Powell v. Board of Trustees of Crook County School Dist. No. 1, Crook County, No. 4524

CourtUnited States State Supreme Court of Wyoming
Writing for the CourtBefore GUTHRIE; ROSE; We reaffirm and again embrace this rule. Still, in the school systems, there are some interrelated obligations which are sometimes overlooked, disregarded, or-perhaps-simply not understood by school administrators, teachers, law
Citation550 P.2d 1112
Decision Date11 June 1976
Docket NumberNo. 4524
PartiesThomas W. POWELL, Appellant (Appellant-Contestant below), v. BOARD OF TRUSTEES OF CROOK COUNTY SCHOOL DISTRICT NO. I, CROOK COUNTY, Wyoming, Appellee (Appellee-Respondent below).

Page 1112

550 P.2d 1112
Thomas W. POWELL, Appellant (Appellant-Contestant below),
v.
BOARD OF TRUSTEES OF CROOK COUNTY SCHOOL DISTRICT NO. I, CROOK COUNTY, Wyoming, Appellee (Appellee-Respondent below).
No. 4524.
Supreme Court of Wyoming.
June 11, 1976.

Richard S. Dumbrill, of Jones & Dumbrill, Newcastle, for appellant.

Edward S. Halsey, Newcastle, for appellee.

Before GUTHRIE, C. J., and McCLINTOCK, RAPER, THOMAS and ROSE, JJ.

Page 1113

ROSE, Justice.

INTRODUCTION

It is axiomatic that the courts should not undertake to administer the school systems of Wyoming. We should not substitute our judgment in educational matters for those of school boards and administrators. We said as much in Shenefield v. Sheridan County School District No. 1, Wyo., 544 P.2d 870, 874:

'. . . This court has consistently recognized the importance of administrative boards and their decisions. It has adhered to the rule that our courts will not substitute their judgment for that of the particular board or commission . . .' (Citing cases) 1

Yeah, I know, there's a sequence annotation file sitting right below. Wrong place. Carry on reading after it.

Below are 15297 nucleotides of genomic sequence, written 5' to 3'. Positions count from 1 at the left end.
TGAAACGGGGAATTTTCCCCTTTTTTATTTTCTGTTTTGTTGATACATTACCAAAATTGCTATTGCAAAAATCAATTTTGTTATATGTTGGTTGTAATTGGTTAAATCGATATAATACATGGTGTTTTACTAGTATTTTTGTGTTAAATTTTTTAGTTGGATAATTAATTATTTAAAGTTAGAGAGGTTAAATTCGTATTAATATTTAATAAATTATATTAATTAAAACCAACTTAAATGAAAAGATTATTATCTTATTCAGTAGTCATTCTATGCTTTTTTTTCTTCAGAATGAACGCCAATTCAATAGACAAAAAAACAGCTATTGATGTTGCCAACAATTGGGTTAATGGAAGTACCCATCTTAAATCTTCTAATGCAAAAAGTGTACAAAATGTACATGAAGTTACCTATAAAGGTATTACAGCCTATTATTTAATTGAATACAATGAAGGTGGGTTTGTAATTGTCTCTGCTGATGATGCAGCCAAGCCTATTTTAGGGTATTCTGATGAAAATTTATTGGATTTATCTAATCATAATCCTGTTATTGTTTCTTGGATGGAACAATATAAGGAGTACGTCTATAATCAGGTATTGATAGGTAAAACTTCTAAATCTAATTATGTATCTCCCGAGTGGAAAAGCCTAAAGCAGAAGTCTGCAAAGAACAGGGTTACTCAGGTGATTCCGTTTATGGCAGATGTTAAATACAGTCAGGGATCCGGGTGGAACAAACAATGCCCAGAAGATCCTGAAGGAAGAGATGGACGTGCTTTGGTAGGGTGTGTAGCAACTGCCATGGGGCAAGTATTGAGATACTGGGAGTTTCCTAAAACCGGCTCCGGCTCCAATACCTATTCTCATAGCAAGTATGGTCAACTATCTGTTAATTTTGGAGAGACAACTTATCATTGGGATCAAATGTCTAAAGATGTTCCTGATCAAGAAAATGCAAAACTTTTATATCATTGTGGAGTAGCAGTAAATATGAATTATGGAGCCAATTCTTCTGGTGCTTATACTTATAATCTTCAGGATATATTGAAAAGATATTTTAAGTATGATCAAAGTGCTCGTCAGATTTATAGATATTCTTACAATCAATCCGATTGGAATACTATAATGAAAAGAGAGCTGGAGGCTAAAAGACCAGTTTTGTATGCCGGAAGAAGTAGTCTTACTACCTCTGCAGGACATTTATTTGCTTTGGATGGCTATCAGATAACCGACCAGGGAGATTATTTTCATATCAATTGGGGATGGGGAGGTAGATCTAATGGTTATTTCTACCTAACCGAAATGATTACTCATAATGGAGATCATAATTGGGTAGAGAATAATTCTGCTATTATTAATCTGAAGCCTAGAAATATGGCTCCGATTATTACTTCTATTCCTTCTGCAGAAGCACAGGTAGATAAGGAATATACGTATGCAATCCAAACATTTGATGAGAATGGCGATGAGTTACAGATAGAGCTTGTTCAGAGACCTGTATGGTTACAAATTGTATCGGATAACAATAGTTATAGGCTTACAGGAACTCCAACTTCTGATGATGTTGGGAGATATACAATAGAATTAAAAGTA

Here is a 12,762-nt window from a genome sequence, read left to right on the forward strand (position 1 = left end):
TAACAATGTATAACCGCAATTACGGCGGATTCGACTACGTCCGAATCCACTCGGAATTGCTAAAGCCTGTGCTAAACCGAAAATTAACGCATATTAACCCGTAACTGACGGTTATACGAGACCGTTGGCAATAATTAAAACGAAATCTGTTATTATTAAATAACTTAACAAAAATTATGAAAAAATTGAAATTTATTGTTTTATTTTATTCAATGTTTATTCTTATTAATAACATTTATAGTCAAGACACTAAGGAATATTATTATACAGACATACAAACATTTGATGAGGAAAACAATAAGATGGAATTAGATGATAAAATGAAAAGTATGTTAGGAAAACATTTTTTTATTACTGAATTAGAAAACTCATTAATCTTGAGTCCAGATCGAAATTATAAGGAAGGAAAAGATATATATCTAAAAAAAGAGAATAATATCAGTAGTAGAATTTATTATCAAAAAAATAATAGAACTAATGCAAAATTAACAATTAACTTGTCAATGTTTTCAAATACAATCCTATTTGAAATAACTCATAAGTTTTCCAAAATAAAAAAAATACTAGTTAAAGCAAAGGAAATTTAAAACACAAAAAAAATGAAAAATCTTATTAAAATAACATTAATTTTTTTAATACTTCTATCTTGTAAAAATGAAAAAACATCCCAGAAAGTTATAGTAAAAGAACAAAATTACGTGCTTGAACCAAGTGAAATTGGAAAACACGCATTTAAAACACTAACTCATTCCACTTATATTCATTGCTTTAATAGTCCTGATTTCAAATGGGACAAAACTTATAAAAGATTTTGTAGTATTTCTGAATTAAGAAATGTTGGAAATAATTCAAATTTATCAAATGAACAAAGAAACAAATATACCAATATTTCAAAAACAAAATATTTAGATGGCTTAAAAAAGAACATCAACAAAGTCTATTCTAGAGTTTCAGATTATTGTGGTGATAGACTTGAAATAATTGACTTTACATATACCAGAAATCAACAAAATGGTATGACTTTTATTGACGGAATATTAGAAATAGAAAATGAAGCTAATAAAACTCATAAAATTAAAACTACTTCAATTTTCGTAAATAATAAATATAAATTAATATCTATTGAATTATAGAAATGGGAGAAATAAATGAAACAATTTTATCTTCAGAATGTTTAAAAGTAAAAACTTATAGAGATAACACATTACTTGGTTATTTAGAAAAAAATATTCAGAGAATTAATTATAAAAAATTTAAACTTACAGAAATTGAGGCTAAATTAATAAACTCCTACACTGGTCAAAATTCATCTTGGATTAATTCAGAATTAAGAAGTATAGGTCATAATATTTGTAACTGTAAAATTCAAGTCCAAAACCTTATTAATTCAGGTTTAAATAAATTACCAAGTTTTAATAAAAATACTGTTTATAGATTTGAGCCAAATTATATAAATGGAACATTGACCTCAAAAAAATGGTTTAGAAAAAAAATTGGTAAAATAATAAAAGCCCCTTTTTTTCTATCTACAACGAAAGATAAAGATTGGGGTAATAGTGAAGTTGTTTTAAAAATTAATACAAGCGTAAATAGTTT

We reaffirm and again embrace this rule. Still, in the school systems, there are some interrelated obligations which are sometimes overlooked, disregarded, or-perhaps-simply not understood by school administrators, teachers, lawyers, judges, and even the public at large. We need to contemplate these as we revisit the manner in which school administrators and teachers are legally obligated to conduct themselves with respect to each other and their professional duties.

First off, the general public-indeed, all of society, has a massive interest in maintaining good schools. 'Good schools' means good teachers-and by 'good teachers' we mean 'good' in all important aspects of their professional lives.

Secondly, however, we must remember that teachers are mere humans with the same strengths, foibles and frailties common to all of us. It may, therefore, be assumed that an individual teacher may or may not-for one reason or the other-be able to fit into a given school system. Whether or not the teacher can adjust to the established order does not change the fact that he or she is still a human being. The heavy responsibility that the teacher agrees to and must discharge to the organized school structure is placed into apposition by the school board's counterobligation not to play whimsical games with the lives of those whose service they have enlisted. If the teacher does not measure up, according to reasonable standards of professional requirement, the teacher may be removed, but in the process of removal, all the rights and interests of all of those concerned must be considered. This includes the rights of

(a) Society;

(b) The children;

(c) The parents;

(d) The other school teachers;

(e) The administrators; and

(f) The teacher himself.